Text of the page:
The concluding Wimbledon championships of the century, like so many in the past, featured a number of hails and farewells. Ten years ago, after the previous Sunday punch of the women's and men's singles finals on the same day, Steffi Graf and Boris Becker, the pride of Germany, displayed the trophies together.
Last week, Graf and Becker competed on the lawns for the last time. They left empty-handed, but treasure chests of fond memories and goodwill followed in their wake.
An angry John McEnroe declared that he would stick to commentating, except for his regular participation on the ATP Senior Tour, after Graf abruptly ended their Wimbledon mixed-double partnership in order to rest a dodgy thigh muscle in the hope of winning an eighth singles title.
"It was like being punched in the stomach," McEnroe said. He cannot be serious. Surely the old warrior would have taken the same decision as Graf in similar circumstances.
While Wimbledon indulged in its party piece of running the covers on and off the courts, Martina Hingis spent the second week away from the rain in the sunshine of Cyprus with her boyfriend, the Swiss player Ivo Heuberger. Hingis, the 1997 champion, is now in Florida, preparing for the American hard court season.
Hingis's first-round defeat by the 16-year-old Australian Jelena Dokic triggered a wave of publicity over teenaged players and their parents.
There was Hingis and mum (her coach, Melanie Molitor), who decided to go their separate ways; Dokic and her dad, Damir, who was able to cheer his daughter through to the semi-finals having overcome the embarrassment of being ejected from a tournament in Birmingham because of unruly behaviour; Alexandra Stevenson and mum, Samantha, who made allegations concerning lesbianism and racism on the women's Tour; and Stevenson and dad, who let it be known that he is none other than Julius Erving II, "Dr J" of basketball fame.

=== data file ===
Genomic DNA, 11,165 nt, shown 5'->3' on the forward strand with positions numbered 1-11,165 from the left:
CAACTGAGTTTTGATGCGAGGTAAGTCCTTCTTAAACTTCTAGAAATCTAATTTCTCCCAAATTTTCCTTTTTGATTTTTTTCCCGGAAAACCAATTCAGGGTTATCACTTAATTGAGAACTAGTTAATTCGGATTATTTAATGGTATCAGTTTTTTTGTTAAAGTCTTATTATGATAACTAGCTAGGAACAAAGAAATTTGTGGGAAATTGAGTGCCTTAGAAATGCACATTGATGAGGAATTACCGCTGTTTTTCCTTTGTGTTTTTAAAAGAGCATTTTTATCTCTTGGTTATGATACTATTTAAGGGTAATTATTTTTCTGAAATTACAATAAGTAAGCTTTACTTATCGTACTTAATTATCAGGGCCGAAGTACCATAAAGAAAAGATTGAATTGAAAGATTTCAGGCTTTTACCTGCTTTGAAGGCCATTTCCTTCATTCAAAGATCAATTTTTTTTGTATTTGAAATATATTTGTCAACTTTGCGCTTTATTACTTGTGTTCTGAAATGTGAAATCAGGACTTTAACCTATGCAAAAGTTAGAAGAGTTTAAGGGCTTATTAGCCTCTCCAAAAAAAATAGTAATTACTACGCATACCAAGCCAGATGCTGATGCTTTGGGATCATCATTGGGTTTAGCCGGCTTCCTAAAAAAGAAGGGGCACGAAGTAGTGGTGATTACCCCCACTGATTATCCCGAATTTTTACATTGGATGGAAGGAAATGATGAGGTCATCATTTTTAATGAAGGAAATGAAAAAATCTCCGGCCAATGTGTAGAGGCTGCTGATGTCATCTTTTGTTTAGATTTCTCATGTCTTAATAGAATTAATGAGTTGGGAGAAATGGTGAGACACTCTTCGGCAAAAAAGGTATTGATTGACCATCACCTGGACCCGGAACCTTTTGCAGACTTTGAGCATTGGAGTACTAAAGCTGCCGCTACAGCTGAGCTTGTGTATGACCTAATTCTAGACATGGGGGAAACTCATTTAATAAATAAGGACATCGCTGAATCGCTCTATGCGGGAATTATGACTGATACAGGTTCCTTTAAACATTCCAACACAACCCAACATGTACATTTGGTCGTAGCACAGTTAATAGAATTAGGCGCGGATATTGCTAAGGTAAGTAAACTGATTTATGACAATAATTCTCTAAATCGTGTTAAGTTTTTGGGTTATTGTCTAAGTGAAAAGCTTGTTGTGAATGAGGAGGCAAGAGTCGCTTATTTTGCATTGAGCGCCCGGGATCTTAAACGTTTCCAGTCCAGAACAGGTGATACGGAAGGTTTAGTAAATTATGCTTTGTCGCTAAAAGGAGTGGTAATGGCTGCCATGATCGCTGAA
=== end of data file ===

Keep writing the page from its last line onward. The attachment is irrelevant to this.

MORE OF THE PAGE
On the positive side, the women's game saw the blooming of several new starlets, including Dokic and Stevenson, and Mirjana Lucic, who appears to have put her parental difficulties behind her since moving from Croatia to the United States.
Lindsay Davenport, charmingly, thanked everybody who came to mind after starting a day of American celebrations by defeating Graf in the final, having hastily arranged to have a new dress delivered in the hope that she would be among the guests of honour at the Wimbledon Champions' Dinner at the Savoy.
John Curry marked the end of his 10 years as the All England Club's chairman by complimenting the players for the way they put up with the weather and thanking the Club's top seeds for all seasons, Alan Mills, the referee, and Eddie Seaward, the head groundsman.
Sampras said it was "pretty cool" to have won the title six times. The splendid trophy stood before him, inscribed with the words: "The All England Lawn Tennis Club Single Handed Championship of the World". Sampras used a two-handed backhand until his early mentor, Pete Fischer, persuaded him to change to the classical one-handed style.
As Sampras spoke, the words of Hingis came to mind when she remarked two years ago how disappointed she was to discover that the traditional champions' dance had been discontinued. Otherwise, Sampras would have tripped the light fantastic with Steffi Graf (1993 and 1995), Conchita Martinez (1994), Martina Hingis (1997), Jana Novotna (1998) and Lindsay Davenport (1999). More partners than Fred Astaire.
WIMBLEDON CHAMPIONS 1999
P Sampras (US)
L Davenport (US)
M Bhupathi & L Paes (India)
L Davenport & C Moriaru (US)
L Paes (India) & L Raymond (US)
J Melzer (Aut)
G Coria & D Nalbandian (Arg)
I Tulyaganova (Uzb)
D Bedanova (Cz Rep) & M Salerni (Arg)
Men's 45 & over doubles
B Gottfried & T Gullikson (US)
Men's 35 & over doubles
K Flach & R Suguso (US)
Women's 35 & over doubles
E Smylie & W Turnbull (Aus)Reuse content